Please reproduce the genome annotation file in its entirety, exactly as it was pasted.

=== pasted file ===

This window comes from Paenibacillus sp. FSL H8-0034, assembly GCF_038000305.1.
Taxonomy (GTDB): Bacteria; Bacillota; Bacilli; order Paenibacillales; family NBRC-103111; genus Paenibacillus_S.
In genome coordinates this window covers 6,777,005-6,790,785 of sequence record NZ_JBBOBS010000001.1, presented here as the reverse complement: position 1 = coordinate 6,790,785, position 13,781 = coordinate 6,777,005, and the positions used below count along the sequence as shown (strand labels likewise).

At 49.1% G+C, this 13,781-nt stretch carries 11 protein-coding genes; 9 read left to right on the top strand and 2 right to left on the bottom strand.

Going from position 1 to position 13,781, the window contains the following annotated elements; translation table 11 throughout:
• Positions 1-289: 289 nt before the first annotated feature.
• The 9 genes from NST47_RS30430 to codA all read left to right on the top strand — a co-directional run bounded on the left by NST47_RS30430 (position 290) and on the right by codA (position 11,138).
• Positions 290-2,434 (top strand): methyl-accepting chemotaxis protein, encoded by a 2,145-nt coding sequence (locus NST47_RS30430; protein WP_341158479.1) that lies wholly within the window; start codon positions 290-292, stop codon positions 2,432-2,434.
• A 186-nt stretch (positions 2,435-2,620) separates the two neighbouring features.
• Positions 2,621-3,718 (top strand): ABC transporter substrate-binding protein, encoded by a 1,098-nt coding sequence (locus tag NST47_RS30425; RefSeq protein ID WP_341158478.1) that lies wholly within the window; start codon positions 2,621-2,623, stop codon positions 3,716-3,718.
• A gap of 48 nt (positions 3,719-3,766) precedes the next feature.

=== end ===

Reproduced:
This window comes from Paenibacillus sp. FSL H8-0034, assembly GCF_038000305.1.
Taxonomy (GTDB): Bacteria; Bacillota; Bacilli; order Paenibacillales; family NBRC-103111; genus Paenibacillus_S.
In genome coordinates this window covers 6,777,005-6,790,785 of sequence record NZ_JBBOBS010000001.1, presented here as the reverse complement: position 1 = coordinate 6,790,785, position 13,781 = coordinate 6,777,005, and the positions used below count along the sequence as shown (strand labels likewise).

At 49.1% G+C, this 13,781-nt stretch carries 11 protein-coding genes; 9 read left to right on the top strand and 2 right to left on the bottom strand.

Going from position 1 to position 13,781, the window contains the following annotated elements; translation table 11 throughout:
• Positions 1-289: 289 nt before the first annotated feature.
• The 9 genes from NST47_RS30430 to codA all read left to right on the top strand — a co-directional run bounded on the left by NST47_RS30430 (position 290) and on the right by codA (position 11,138).
• Positions 290-2,434 (top strand): methyl-accepting chemotaxis protein, encoded by a 2,145-nt coding sequence (locus NST47_RS30430; protein WP_341158479.1) that lies wholly within the window; start codon positions 290-292, stop codon positions 2,432-2,434.
• A 186-nt stretch (positions 2,435-2,620) separates the two neighbouring features.
• Positions 2,621-3,718 (top strand): ABC transporter substrate-binding protein, encoded by a 1,098-nt coding sequence (locus tag NST47_RS30425; RefSeq protein ID WP_341158478.1) that lies wholly within the window; start codon positions 2,621-2,623, stop codon positions 3,716-3,718.
• A gap of 48 nt (positions 3,719-3,766) precedes the next feature.